Friday, November 26, 2010

Brucey Bonus Tracks

I'm sitting here listening to Bruce Springsteen's The Promise, songs from the Darkness on the Edge of Town sessions, thinking Bruce chose the right songs to release back then when he blew my teenage mind, man. There's an urgency, a passion, a spirit in that album that spoke to naive boys and made us think anything was possible, that even owning a car might be romantic. Of course cars and young relationships could never live up to Bruce's billing but I still get a rush of adrenaline whenever I hear that album. The Promise is OK but not essential, a bit like the reality of the motor car.

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I'm sure you were all riveted by the Golden Twit Awards yesterday. So pleased for Stephen Fry and the Greater Manchester Police. Fry's childish strops and the Force's kettling puns have been essential reading. And they had the gall to have "Public" awards for certain categories, as if the general public actually give a shit about nonentities' egos. Twitter's a great source of news and good for pissing around on with like minds but awards and books and sitcoms based on of-the-moment Twitter accounts? Get a life!

10 comments:

  1. Agreed on Bruce. I even prefer the previously released version of the title song. A lot of the rest sounds like pastiche - which appealed to Steve Van Zandt but was clearly just aping other styles. Fine for Southside Johnny but not for Bruce

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  2. Brucie had a major effect on my adolescent years as well.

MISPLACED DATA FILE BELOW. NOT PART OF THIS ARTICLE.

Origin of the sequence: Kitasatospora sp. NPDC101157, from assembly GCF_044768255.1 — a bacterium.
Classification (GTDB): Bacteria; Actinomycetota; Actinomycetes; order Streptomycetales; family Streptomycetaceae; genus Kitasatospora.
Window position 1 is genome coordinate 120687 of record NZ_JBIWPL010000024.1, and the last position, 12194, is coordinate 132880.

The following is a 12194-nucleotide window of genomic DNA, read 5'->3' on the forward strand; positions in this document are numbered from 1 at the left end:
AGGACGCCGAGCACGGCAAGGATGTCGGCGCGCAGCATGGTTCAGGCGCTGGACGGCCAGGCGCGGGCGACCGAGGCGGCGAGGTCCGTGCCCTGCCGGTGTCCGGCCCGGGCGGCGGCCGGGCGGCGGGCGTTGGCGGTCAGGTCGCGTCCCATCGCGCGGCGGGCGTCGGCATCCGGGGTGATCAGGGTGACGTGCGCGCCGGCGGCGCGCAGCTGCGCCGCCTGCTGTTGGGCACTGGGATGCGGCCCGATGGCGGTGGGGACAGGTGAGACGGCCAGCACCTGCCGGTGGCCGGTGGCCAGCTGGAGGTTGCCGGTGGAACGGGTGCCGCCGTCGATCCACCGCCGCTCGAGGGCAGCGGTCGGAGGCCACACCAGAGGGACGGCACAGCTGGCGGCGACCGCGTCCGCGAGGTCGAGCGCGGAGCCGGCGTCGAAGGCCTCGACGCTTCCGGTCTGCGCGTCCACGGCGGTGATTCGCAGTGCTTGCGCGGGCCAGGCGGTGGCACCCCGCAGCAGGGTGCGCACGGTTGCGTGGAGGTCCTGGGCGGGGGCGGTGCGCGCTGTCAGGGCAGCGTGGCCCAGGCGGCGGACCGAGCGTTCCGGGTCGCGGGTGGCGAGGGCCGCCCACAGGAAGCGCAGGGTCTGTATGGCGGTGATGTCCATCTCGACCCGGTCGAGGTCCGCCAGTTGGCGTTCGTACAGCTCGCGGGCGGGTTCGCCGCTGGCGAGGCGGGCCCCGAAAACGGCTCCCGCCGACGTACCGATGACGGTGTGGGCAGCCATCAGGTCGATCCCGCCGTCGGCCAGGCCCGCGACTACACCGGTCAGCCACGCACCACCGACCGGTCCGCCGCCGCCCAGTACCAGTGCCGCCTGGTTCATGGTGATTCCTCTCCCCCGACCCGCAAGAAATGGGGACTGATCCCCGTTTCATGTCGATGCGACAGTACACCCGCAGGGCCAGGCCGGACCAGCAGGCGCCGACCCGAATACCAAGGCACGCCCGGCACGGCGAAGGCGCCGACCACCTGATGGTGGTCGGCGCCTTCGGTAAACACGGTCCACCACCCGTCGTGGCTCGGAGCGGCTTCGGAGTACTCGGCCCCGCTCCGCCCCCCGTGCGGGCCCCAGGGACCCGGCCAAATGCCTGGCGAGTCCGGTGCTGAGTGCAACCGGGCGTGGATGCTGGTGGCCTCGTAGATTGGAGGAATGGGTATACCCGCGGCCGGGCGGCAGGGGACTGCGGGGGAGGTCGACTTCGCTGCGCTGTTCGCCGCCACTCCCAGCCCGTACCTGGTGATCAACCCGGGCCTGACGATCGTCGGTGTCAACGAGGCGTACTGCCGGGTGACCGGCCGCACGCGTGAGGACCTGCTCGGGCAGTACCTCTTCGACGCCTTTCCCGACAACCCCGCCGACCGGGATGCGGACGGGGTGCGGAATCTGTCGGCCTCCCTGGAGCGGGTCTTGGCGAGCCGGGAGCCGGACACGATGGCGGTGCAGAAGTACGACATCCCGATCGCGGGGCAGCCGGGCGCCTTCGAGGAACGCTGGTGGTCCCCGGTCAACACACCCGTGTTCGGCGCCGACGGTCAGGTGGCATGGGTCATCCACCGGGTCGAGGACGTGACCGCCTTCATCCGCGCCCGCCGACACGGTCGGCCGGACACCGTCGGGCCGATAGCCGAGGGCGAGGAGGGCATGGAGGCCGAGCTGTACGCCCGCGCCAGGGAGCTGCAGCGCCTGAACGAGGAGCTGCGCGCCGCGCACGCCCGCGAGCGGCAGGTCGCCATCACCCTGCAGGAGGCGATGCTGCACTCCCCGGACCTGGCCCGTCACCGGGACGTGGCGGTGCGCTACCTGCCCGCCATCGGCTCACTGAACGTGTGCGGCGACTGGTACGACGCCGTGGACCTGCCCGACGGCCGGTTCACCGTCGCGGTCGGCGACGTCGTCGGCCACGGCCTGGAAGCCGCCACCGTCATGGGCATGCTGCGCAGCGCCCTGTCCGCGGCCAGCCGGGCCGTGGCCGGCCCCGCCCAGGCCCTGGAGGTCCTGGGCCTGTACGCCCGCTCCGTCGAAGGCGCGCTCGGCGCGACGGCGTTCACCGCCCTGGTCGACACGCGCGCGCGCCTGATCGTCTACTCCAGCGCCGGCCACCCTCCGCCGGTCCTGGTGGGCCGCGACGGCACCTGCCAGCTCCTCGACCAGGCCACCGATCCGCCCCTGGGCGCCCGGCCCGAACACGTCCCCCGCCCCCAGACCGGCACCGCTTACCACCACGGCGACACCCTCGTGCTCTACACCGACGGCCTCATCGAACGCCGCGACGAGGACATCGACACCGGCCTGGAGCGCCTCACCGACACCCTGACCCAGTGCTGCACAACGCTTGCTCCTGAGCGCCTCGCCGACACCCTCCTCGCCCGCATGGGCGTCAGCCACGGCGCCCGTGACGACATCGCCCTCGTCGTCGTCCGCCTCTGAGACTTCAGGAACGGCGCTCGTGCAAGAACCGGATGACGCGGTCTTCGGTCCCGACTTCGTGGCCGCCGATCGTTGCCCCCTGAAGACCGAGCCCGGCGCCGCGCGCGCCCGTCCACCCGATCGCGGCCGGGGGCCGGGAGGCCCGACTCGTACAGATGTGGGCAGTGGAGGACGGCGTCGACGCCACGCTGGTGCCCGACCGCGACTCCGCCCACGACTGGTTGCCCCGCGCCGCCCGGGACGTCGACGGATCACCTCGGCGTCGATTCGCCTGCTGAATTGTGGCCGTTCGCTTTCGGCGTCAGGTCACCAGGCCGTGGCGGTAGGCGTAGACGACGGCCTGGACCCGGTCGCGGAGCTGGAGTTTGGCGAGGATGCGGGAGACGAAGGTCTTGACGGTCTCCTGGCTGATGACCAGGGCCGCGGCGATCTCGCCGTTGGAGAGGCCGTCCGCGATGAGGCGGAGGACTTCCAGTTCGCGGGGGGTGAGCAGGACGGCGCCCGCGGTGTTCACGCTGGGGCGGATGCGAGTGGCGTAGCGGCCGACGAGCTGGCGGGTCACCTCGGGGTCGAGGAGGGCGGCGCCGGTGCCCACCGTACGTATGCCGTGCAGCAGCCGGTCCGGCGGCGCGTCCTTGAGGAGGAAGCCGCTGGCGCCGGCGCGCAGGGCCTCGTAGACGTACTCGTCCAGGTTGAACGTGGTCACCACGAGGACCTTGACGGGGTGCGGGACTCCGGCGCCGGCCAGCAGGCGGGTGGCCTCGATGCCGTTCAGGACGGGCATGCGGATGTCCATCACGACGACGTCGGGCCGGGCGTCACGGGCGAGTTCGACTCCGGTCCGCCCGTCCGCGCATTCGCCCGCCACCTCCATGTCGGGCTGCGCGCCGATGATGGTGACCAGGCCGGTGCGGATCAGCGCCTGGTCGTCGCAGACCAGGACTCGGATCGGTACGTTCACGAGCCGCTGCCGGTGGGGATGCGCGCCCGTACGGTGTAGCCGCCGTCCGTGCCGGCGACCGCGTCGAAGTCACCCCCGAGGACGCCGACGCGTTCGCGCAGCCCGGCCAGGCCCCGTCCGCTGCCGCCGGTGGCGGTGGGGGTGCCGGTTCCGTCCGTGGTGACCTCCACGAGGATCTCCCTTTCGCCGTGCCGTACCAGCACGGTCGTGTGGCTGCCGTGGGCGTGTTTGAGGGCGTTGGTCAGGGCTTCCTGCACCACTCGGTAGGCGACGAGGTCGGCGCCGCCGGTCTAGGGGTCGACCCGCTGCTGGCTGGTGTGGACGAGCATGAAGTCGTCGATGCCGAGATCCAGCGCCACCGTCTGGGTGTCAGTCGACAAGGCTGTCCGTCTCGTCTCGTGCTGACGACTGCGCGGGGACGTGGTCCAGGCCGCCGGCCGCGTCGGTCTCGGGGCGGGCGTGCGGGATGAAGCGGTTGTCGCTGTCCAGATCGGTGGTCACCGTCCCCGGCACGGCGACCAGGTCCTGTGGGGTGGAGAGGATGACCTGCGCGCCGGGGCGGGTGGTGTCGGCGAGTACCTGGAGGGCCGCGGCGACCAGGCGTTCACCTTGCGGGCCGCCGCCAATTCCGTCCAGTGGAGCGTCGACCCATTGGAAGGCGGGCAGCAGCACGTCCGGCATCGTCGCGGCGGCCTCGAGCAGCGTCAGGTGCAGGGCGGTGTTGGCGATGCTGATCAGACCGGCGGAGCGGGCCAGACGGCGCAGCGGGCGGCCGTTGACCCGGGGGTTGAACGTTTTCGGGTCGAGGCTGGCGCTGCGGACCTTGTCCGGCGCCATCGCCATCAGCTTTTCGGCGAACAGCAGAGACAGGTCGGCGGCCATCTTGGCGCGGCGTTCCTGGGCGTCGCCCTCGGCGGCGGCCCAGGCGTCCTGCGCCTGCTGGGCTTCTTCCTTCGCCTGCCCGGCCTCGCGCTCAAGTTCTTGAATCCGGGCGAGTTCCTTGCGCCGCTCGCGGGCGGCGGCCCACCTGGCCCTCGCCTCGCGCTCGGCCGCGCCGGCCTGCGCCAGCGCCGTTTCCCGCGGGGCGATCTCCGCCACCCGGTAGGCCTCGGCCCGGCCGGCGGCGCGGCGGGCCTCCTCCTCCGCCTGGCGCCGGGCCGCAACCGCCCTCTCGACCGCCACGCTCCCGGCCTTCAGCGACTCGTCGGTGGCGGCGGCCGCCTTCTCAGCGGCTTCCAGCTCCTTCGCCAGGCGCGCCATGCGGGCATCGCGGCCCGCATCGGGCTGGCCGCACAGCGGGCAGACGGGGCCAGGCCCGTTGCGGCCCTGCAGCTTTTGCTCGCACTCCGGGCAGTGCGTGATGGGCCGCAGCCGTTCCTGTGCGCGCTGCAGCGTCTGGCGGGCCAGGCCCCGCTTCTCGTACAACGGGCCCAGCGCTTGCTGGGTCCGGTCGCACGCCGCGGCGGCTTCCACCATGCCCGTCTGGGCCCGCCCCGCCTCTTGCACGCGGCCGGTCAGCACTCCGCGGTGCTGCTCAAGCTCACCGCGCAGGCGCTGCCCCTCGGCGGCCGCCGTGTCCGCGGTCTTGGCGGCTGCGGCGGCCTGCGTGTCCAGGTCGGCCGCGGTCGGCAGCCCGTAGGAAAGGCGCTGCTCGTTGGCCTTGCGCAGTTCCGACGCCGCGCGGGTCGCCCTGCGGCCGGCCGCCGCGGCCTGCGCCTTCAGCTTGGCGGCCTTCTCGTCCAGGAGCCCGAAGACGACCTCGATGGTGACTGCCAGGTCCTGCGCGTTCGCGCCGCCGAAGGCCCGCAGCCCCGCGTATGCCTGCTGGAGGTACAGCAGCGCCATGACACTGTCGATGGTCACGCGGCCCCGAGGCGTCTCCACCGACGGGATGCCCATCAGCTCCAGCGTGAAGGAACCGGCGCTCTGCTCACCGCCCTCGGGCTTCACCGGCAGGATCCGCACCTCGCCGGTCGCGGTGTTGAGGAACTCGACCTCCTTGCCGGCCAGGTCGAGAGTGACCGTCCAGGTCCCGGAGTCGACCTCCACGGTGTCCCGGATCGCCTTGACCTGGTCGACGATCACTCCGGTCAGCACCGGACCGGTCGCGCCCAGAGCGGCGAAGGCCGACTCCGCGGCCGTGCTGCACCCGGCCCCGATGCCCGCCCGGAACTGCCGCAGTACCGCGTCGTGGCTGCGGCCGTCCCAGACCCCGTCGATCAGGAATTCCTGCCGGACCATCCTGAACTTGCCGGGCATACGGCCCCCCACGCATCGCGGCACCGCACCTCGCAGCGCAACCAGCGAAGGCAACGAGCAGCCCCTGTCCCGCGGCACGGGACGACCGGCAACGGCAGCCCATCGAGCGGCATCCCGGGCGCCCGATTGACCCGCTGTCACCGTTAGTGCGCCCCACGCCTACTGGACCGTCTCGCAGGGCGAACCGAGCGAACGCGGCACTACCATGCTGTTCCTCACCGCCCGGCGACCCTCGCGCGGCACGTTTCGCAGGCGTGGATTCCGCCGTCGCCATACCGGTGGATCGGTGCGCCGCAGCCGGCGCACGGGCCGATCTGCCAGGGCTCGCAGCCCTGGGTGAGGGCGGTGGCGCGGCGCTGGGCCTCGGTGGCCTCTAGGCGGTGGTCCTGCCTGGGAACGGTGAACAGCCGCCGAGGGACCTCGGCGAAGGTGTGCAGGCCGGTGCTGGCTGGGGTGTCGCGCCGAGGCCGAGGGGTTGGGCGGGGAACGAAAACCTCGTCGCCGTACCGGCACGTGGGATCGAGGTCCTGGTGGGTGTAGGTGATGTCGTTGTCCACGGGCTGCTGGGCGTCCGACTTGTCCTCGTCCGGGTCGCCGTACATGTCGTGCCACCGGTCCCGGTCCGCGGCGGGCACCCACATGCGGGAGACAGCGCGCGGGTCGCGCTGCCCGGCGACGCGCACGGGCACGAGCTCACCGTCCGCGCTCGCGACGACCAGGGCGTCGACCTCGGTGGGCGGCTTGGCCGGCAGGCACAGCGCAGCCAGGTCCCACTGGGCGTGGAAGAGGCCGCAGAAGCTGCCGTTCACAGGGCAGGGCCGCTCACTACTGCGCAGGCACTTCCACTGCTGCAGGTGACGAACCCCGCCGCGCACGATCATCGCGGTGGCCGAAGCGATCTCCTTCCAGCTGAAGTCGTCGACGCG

Sunday Night at the London Palladium mainly.

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  3. Never really got the sound of Bruce thing but I relate on a 'small, east-coast dishy' level.

    Thanks for the Twit link saving me a google. I had no idea. Do you think mounted police will inform the public next time they charge school children and students? How Peterloo!

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  4. Bruce is the boss. End of.

    xxx
    Bob

    (...apart from the wrod vrecificatoin: phaze. As in - it's just a...Couldn't let that one go, could we?)

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  5. Bob - The presumably earlier versions of the tracks on the Darkness album needed a lot of work, a lot of the tracks are filler and Patti Smith and Pointer Sisters did better versions of the others.

    Rog - I've seen the old black & white clips. Teds ripping up seats 'n' all.

    Arabella - Those were Bruce's dishy years and I wanted to be him. Then he bulked up and didn't look right. Did the Met really deny they used horses? With so many people carrying recording equipment? Discomforting and fearful tactics from workers who are supposed to protect the public. We are all in this together? Divide and rule, more like. Public school shits.

    Bob - Well, I'd rather have Bruce than Avram Grant. And he's worked under the Dildo Daves before. Do you think Sunderland would let him go?

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  6. I've never forgiven Brucie for his paedo anthem:

    'Hey little girl, is your daddy home?

    Did he go and leave you all alone?

    Uh huh, gonna take you high.

    Oh oh oh, I'm on fire.'

    A cliched redneck with sinister undertones.

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  7. Tramps like us, baby we were born to – good game, good game, give us a twirl, didn’t he do well, I’m in charge, what do points make, nice to see you, to see you – run.

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  8. Laura - I think the "daddy" in question is the woman's ("little girl" being the traditional male rock 'n' roll sexist term for this grown woman - grown woman unless you're talking about Jerry Lee Lewis of course) husband. But it's still a shit song from a shit album.

    Tim - Give us a twirl, Courtney!

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  9. Glory days, yeah they'll pass you by.

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  10. My glory days never came :-(

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